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Atrial fibrillation (AF) is the most common form of cardiac arrhythmia, so a review of the role imaging in AF is a natural topic to include in this book. Further motivation comes from the fact that the treatment of AF probably includes more different forms of imaging, often merged or combined in a variety of ways, than perhaps any other clinical intervention. A typical clinical electrophysiology lab for the treatment of AF usually contains no less than six and often more than eight individual monitors, each rendering some form of image-based information about the patient undergoing therapy. There is naturally great motivation to merge different images and different imaging modalities in the setting of AF, but this is also very challenging as a result of a host of factors, including the small size, extremely thin walls, large natural variation in atrial shape, and the fact that fibrillation is occurring so atrial shape is changing rapidly and irregularly. Thus, the use of multimodal imaging has recently become a very active and challenging area of image processing and analysis research and development, driven by an enormous clinical need to understand and treat a disease that affects approximately five million Americans alone, a number that is predicted to increase to almost 16 million by 2050.1

In this chapter, we attempt to provide an overview of the large variety of imaging modalities and their uses in the management and understanding of AF, with special emphasis on the most novel applications of magnetic resonance imaging (MRI) technology. To provide clinical and biomedical motivation, we outline the basics of the disease together with some contemporary hypotheses about its etiology and management. We then describe briefly the imaging modalities in common use in the management and research of AF, and then focus on the use of MRI for all phases of the management of patients with AF and indicate some of the major engineering challenges that can motivate further progress.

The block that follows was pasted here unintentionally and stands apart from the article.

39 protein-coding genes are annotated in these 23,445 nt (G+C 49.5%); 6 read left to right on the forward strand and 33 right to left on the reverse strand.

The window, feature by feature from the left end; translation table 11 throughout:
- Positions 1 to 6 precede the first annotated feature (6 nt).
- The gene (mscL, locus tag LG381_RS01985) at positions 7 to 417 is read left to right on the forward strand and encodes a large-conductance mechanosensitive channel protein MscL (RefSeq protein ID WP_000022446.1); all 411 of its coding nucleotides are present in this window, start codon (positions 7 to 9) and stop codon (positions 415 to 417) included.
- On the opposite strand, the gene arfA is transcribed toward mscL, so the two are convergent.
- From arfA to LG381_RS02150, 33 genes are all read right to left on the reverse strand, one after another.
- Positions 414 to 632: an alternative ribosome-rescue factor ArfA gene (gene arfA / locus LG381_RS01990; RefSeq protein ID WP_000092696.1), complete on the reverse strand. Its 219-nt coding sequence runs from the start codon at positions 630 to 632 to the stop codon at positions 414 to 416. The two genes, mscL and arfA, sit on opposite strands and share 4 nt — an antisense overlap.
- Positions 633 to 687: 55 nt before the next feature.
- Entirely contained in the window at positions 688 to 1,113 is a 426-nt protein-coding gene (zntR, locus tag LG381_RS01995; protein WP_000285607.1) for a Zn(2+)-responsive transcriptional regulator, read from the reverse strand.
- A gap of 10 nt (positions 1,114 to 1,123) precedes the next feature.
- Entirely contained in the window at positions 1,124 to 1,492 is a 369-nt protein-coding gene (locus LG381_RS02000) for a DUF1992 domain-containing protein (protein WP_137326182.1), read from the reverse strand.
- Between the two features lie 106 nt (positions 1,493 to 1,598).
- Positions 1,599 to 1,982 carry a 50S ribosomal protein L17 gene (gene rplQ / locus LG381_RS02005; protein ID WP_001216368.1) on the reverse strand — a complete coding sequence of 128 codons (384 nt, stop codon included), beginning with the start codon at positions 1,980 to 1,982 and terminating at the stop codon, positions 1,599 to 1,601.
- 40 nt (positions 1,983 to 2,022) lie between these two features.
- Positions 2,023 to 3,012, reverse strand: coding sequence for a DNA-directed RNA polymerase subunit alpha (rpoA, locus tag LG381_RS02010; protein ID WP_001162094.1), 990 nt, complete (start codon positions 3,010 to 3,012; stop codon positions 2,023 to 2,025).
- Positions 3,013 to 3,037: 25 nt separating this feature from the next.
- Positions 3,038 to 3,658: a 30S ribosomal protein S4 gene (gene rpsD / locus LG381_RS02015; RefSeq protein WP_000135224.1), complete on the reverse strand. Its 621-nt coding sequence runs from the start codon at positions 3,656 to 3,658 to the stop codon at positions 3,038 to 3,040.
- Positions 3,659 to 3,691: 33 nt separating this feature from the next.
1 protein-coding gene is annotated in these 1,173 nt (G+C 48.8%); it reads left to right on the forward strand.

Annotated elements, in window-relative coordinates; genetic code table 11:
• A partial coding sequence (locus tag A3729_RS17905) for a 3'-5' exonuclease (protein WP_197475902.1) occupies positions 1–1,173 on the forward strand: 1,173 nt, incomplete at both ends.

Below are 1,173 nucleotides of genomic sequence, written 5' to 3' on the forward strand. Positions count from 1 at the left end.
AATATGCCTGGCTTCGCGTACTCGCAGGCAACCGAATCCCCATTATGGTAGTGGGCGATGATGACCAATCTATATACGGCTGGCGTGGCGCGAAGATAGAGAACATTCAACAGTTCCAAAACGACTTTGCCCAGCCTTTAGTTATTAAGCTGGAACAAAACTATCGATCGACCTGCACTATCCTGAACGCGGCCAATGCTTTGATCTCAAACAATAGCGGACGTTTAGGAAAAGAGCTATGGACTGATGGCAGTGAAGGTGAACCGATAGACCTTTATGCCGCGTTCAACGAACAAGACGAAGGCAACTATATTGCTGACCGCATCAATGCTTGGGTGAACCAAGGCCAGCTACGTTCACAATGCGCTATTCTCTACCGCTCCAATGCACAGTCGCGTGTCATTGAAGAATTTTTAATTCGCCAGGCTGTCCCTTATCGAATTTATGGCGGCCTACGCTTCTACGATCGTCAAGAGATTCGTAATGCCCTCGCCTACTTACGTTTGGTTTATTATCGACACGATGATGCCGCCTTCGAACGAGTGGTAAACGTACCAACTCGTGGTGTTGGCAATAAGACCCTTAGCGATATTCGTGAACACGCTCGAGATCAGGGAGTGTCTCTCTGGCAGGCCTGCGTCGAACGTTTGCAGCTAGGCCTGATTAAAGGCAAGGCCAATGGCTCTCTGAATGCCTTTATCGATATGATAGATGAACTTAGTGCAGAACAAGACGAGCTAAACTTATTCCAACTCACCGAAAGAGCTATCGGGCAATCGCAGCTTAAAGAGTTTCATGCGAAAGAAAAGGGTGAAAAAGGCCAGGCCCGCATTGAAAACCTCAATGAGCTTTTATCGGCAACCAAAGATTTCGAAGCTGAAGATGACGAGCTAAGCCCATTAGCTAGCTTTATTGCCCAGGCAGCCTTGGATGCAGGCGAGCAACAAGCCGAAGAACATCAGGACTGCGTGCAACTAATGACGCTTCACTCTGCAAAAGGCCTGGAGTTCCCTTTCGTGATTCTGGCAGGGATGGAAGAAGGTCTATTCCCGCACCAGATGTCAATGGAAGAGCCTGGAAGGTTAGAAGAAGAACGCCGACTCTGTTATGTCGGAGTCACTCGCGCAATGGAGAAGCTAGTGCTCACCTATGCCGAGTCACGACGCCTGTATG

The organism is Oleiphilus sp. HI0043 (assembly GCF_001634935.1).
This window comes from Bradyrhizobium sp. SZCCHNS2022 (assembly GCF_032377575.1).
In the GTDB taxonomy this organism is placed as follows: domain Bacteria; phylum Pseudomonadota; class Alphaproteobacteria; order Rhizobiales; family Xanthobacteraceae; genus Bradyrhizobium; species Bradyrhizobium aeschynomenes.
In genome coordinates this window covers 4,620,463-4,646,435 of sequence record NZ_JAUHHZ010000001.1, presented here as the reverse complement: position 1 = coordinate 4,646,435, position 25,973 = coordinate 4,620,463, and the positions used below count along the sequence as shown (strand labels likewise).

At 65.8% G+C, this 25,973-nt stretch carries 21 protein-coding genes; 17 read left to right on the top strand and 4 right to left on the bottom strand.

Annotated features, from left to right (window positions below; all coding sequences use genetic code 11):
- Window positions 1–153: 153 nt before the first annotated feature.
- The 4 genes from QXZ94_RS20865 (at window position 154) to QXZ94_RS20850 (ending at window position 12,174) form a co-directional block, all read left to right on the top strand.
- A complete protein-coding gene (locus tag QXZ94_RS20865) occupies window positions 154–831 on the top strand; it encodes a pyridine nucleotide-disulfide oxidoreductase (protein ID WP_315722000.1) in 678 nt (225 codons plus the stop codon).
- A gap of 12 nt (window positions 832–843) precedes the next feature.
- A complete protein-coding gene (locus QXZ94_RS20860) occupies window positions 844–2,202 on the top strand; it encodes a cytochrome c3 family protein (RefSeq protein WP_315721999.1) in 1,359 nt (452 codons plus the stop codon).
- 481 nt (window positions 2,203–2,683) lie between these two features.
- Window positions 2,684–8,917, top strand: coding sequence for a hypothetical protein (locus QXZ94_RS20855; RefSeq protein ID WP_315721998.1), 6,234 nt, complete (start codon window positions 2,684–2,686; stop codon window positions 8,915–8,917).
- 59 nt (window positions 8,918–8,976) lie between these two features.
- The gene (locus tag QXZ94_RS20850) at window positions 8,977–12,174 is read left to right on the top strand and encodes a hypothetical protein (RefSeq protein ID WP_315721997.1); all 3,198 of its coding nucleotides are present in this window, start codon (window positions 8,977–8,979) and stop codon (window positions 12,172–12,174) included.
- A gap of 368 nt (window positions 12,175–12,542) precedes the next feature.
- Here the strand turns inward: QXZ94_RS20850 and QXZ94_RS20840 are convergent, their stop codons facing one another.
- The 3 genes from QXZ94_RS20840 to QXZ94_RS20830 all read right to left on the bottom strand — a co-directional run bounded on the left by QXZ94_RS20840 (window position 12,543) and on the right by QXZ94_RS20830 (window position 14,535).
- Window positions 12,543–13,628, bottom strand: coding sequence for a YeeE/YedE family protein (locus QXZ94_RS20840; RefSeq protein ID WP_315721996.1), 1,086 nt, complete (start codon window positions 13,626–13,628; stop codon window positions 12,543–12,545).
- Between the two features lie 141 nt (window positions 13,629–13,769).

Clinical Profile of AF

AF is a growing problem in modern societies, with an enormous impact on both short-term quality of life and long-term survival.2 Approximately 0.5% of people age 50 to 59 years have AF, and 9% of people age 80 to 89 years have AF, and these prevalences are increasing.1,3 Although many people with the condition go untreated, AF is associated with an almost two-fold increase in the risk of mortality. AF patients experience a dramatically increased rate of stroke (from 1.5% for those aged 50 to 59 years to 23.5% for those between age 80 and 89),4 a risk that, by contrast, decreases with age in the normal population. Treatment of AF represents a significant health care burden, with the annual costs estimated at approximately seven billion US dollars.5

Restoring and maintaining normal sinus rhythm remains one of the major goals in treating patients with AF. One treatment modality is ...

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